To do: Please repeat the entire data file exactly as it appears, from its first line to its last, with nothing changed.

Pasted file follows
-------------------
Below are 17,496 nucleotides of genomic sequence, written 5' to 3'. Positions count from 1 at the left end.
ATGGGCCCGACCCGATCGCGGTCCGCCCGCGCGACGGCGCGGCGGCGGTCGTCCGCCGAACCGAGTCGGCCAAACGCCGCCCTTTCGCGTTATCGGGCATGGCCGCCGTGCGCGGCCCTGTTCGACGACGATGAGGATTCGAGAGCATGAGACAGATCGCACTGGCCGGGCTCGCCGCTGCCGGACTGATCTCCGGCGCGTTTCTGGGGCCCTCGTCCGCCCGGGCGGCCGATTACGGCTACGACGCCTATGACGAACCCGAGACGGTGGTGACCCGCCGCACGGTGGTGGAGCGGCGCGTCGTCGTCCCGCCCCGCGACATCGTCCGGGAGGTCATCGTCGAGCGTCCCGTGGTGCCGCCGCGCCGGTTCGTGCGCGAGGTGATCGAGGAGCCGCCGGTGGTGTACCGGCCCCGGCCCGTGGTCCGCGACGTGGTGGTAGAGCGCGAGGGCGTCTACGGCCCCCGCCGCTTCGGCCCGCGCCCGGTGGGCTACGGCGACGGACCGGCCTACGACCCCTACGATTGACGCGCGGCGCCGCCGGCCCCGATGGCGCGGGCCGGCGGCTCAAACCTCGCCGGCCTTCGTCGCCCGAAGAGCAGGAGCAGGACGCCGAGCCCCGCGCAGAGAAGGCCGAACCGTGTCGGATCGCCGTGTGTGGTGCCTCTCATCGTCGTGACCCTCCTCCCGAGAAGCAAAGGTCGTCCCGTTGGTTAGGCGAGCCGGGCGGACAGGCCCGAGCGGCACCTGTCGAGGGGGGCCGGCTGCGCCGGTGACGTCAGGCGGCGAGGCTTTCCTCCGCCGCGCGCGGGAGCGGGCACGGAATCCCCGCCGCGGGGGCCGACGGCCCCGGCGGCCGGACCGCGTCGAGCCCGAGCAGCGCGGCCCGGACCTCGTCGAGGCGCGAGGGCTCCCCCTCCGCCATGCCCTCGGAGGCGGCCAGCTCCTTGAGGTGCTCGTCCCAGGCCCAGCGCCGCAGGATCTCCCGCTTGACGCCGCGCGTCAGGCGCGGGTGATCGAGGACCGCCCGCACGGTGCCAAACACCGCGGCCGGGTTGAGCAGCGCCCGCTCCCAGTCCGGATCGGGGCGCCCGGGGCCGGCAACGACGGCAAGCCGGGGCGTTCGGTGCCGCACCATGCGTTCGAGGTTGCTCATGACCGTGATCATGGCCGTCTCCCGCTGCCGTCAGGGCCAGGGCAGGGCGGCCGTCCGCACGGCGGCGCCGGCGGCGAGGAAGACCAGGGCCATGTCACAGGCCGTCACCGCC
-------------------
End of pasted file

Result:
Below are 17,496 nucleotides of genomic sequence, written 5' to 3'. Positions count from 1 at the left end.
ATGGGCCCGACCCGATCGCGGTCCGCCCGCGCGACGGCGCGGCGGCGGTCGTCCGCCGAACCGAGTCGGCCAAACGCCGCCCTTTCGCGTTATCGGGCATGGCCGCCGTGCGCGGCCCTGTTCGACGACGATGAGGATTCGAGAGCATGAGACAGATCGCACTGGCCGGGCTCGCCGCTGCCGGACTGATCTCCGGCGCGTTTCTGGGGCCCTCGTCCGCCCGGGCGGCCGATTACGGCTACGACGCCTATGACGAACCCGAGACGGTGGTGACCCGCCGCACGGTGGTGGAGCGGCGCGTCGTCGTCCCGCCCCGCGACATCGTCCGGGAGGTCATCGTCGAGCGTCCCGTGGTGCCGCCGCGCCGGTTCGTGCGCGAGGTGATCGAGGAGCCGCCGGTGGTGTACCGGCCCCGGCCCGTGGTCCGCGACGTGGTGGTAGAGCGCGAGGGCGTCTACGGCCCCCGCCGCTTCGGCCCGCGCCCGGTGGGCTACGGCGACGGACCGGCCTACGACCCCTACGATTGACGCGCGGCGCCGCCGGCCCCGATGGCGCGGGCCGGCGGCTCAAACCTCGCCGGCCTTCGTCGCCCGAAGAGCAGGAGCAGGACGCCGAGCCCCGCGCAGAGAAGGCCGAACCGTGTCGGATCGCCGTGTGTGGTGCCTCTCATCGTCGTGACCCTCCTCCCGAGAAGCAAAGGTCGTCCCGTTGGTTAGGCGAGCCGGGCGGACAGGCCCGAGCGGCACCTGTCGAGGGGGGCCGGCTGCGCCGGTGACGTCAGGCGGCGAGGCTTTCCTCCGCCGCGCGCGGGAGCGGGCACGGAATCCCCGCCGCGGGGGCCGACGGCCCCGGCGGCCGGACCGCGTCGAGCCCGAGCAGCGCGGCCCGGACCTCGTCGAGGCGCGAGGGCTCCCCCTCCGCCATGCCCTCGGAGGCGGCCAGCTCCTTGAGGTGCTCGTCCCAGGCCCAGCGCCGCAGGATCTCCCGCTTGACGCCGCGCGTCAGGCGCGGGTGATCGAGGACCGCCCGCACGGTGCCAAACACCGCGGCCGGGTTGAGCAGCGCCCGCTCCCAGTCCGGATCGGGGCGCCCGGGGCCGGCAACGACGGCAAGCCGGGGCGTTCGGTGCCGCACCATGCGTTCGAGGTTGCTCATGACCGTGATCATGGCCGTCTCCCGCTGCCGTCAGGGCCAGGGCAGGGCGGCCGTCCGCACGGCGGCGCCGGCGGCGAGGAAGACCAGGGCCATGTCACAGGCCGTCACCGCC